I am a family physician, but I also have been a patient impacted by discrimination and inequities in our national health care system. I’ve experienced times when my symptoms were dismissed, and I was denied appropriate care due to bias.
My story is not uncommon, and that fact alone should be concerning – yet another sign that we are long overdue for a paradigm shift in health care, one in which we recognize, understand and address bias and inequity in medicine.
Fortunately, the best resources to move us toward this goal are already embedded within our health care system: family physicians.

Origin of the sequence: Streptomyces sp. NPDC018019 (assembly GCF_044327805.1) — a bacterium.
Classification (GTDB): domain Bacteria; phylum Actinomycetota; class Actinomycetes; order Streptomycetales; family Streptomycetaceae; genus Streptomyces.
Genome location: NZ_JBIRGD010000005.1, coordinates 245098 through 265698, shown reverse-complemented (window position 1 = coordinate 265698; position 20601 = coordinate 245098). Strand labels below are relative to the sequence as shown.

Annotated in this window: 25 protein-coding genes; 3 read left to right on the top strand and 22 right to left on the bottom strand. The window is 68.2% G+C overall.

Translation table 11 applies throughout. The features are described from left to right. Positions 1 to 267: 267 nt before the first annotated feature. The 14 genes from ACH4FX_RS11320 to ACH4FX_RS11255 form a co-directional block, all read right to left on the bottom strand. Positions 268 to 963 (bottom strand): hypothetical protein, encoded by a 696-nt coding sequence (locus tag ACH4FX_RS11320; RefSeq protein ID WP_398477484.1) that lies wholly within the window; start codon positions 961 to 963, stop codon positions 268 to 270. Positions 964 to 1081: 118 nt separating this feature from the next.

Family physicians form close relationships with patients and their families throughout their lives. We are a trusted source of help and hope for our patients, and we bear witness to social and structural inequities impacting their health. We have a keen awareness of their communities and environments, and because of this, we are uniquely positioned to help bridge equity gaps.
Still, there are essential steps that need to be taken to support primary care in the U.S. as we work to build these bridges. The U.S. health care system has to recognize the social needs that exist, adequately train physicians to help meet those needs, and secure a more robust and diverse workforce.